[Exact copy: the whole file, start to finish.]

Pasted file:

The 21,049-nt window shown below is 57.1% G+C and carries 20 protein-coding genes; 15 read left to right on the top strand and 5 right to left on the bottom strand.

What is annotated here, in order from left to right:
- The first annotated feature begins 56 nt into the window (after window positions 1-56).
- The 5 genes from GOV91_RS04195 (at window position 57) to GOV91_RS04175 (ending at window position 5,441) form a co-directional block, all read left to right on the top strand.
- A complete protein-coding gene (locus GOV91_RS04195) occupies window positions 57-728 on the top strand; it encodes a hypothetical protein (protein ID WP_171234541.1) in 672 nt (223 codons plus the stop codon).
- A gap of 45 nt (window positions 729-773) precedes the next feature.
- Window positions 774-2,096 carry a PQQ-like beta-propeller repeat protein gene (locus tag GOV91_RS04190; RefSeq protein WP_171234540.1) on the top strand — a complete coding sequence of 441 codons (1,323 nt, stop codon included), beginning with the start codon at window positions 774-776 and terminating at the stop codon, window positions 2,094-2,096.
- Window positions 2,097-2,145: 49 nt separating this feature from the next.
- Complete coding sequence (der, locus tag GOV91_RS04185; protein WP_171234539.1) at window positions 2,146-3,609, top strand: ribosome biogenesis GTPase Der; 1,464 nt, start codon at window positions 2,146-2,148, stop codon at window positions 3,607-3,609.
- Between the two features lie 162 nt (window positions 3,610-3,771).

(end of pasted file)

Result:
The 21,049-nt window shown below is 57.1% G+C and carries 20 protein-coding genes; 15 read left to right on the top strand and 5 right to left on the bottom strand.

What is annotated here, in order from left to right:
- The first annotated feature begins 56 nt into the window (after window positions 1-56).
- The 5 genes from GOV91_RS04195 (at window position 57) to GOV91_RS04175 (ending at window position 5,441) form a co-directional block, all read left to right on the top strand.
- A complete protein-coding gene (locus GOV91_RS04195) occupies window positions 57-728 on the top strand; it encodes a hypothetical protein (protein ID WP_171234541.1) in 672 nt (223 codons plus the stop codon).
- A gap of 45 nt (window positions 729-773) precedes the next feature.
- Window positions 774-2,096 carry a PQQ-like beta-propeller repeat protein gene (locus tag GOV91_RS04190; RefSeq protein WP_171234540.1) on the top strand — a complete coding sequence of 441 codons (1,323 nt, stop codon included), beginning with the start codon at window positions 774-776 and terminating at the stop codon, window positions 2,094-2,096.
- Window positions 2,097-2,145: 49 nt separating this feature from the next.
- Complete coding sequence (der, locus tag GOV91_RS04185; protein WP_171234539.1) at window positions 2,146-3,609, top strand: ribosome biogenesis GTPase Der; 1,464 nt, start codon at window positions 2,146-2,148, stop codon at window positions 3,607-3,609.
- Between the two features lie 162 nt (window positions 3,610-3,771).